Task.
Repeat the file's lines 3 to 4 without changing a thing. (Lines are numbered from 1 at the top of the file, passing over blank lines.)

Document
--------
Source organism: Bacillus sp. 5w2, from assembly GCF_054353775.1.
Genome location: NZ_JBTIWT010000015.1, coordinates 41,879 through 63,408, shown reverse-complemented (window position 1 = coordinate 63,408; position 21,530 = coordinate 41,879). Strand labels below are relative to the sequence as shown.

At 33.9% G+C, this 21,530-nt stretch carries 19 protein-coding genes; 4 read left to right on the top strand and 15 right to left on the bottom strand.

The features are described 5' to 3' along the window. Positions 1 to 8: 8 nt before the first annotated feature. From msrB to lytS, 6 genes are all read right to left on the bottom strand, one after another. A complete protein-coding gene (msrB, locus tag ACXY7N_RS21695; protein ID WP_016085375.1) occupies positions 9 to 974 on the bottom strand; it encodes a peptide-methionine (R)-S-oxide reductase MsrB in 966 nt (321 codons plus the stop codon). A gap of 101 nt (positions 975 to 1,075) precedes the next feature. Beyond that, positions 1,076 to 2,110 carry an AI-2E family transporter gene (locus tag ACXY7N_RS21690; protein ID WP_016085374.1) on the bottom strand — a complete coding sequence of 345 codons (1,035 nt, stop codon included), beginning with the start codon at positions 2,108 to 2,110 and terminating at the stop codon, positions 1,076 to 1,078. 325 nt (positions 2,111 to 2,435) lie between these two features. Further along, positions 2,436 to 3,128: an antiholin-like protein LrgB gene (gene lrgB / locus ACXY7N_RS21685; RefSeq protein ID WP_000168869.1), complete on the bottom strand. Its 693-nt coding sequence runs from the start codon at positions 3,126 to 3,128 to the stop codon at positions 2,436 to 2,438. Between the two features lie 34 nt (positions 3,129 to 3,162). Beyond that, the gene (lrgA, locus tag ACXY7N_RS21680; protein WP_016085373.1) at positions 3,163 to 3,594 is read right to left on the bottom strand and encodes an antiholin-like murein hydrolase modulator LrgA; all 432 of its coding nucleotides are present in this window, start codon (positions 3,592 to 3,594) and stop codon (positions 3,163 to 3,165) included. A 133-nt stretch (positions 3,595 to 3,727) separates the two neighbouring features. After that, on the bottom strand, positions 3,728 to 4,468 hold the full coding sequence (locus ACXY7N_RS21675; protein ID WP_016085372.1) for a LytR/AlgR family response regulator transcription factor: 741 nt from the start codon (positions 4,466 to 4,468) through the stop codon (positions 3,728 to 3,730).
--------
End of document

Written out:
At 33.9% G+C, this 21,530-nt stretch carries 19 protein-coding genes; 4 read left to right on the top strand and 15 right to left on the bottom strand.

The features are described 5' to 3' along the window. Positions 1 to 8: 8 nt before the first annotated feature. From msrB to lytS, 6 genes are all read right to left on the bottom strand, one after another. A complete protein-coding gene (msrB, locus tag ACXY7N_RS21695; protein ID WP_016085375.1) occupies positions 9 to 974 on the bottom strand; it encodes a peptide-methionine (R)-S-oxide reductase MsrB in 966 nt (321 codons plus the stop codon). A gap of 101 nt (positions 975 to 1,075) precedes the next feature. Beyond that, positions 1,076 to 2,110 carry an AI-2E family transporter gene (locus tag ACXY7N_RS21690; protein ID WP_016085374.1) on the bottom strand — a complete coding sequence of 345 codons (1,035 nt, stop codon included), beginning with the start codon at positions 2,108 to 2,110 and terminating at the stop codon, positions 1,076 to 1,078. 325 nt (positions 2,111 to 2,435) lie between these two features. Further along, positions 2,436 to 3,128: an antiholin-like protein LrgB gene (gene lrgB / locus ACXY7N_RS21685; RefSeq protein ID WP_000168869.1), complete on the bottom strand. Its 693-nt coding sequence runs from the start codon at positions 3,126 to 3,128 to the stop codon at positions 2,436 to 2,438. Between the two features lie 34 nt (positions 3,129 to 3,162). Beyond that, the gene (lrgA, locus tag ACXY7N_RS21680; protein WP_016085373.1) at positions 3,163 to 3,594 is read right to left on the bottom strand and encodes an antiholin-like murein hydrolase modulator LrgA; all 432 of its coding nucleotides are present in this window, start codon (positions 3,592 to 3,594) and stop codon (positions 3,163 to 3,165) included. A 133-nt stretch (positions 3,595 to 3,727) separates the two neighbouring features. After that, on the bottom strand, positions 3,728 to 4,468 hold the full coding sequence (locus ACXY7N_RS21675; protein ID WP_016085372.1) for a LytR/AlgR family response regulator transcription factor: 741 nt from the start codon (positions 4,466 to 4,468) through the stop codon (positions 3,728 to 3,730).